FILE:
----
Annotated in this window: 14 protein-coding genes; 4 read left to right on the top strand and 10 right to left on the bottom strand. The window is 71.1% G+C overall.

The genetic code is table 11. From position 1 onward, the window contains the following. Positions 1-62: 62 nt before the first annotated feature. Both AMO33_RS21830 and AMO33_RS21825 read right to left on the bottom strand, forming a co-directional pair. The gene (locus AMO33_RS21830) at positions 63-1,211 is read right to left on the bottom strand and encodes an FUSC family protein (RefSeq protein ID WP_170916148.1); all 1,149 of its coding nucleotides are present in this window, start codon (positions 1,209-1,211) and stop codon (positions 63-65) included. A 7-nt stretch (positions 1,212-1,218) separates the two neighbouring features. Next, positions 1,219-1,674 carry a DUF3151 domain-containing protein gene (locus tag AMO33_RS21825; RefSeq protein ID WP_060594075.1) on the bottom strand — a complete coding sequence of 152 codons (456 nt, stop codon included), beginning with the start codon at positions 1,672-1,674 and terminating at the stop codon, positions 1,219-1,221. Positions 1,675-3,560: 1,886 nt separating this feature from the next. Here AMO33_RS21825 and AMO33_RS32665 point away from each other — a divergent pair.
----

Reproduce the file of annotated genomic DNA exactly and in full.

Annotated in this window: 14 protein-coding genes; 4 read left to right on the top strand and 10 right to left on the bottom strand. The window is 71.1% G+C overall.

The genetic code is table 11. From position 1 onward, the window contains the following. Positions 1-62: 62 nt before the first annotated feature. Both AMO33_RS21830 and AMO33_RS21825 read right to left on the bottom strand, forming a co-directional pair. The gene (locus AMO33_RS21830) at positions 63-1,211 is read right to left on the bottom strand and encodes an FUSC family protein (RefSeq protein ID WP_170916148.1); all 1,149 of its coding nucleotides are present in this window, start codon (positions 1,209-1,211) and stop codon (positions 63-65) included. A 7-nt stretch (positions 1,212-1,218) separates the two neighbouring features. Next, positions 1,219-1,674 carry a DUF3151 domain-containing protein gene (locus tag AMO33_RS21825; RefSeq protein ID WP_060594075.1) on the bottom strand — a complete coding sequence of 152 codons (456 nt, stop codon included), beginning with the start codon at positions 1,672-1,674 and terminating at the stop codon, positions 1,219-1,221. Positions 1,675-3,560: 1,886 nt separating this feature from the next. Here AMO33_RS21825 and AMO33_RS32665 point away from each other — a divergent pair.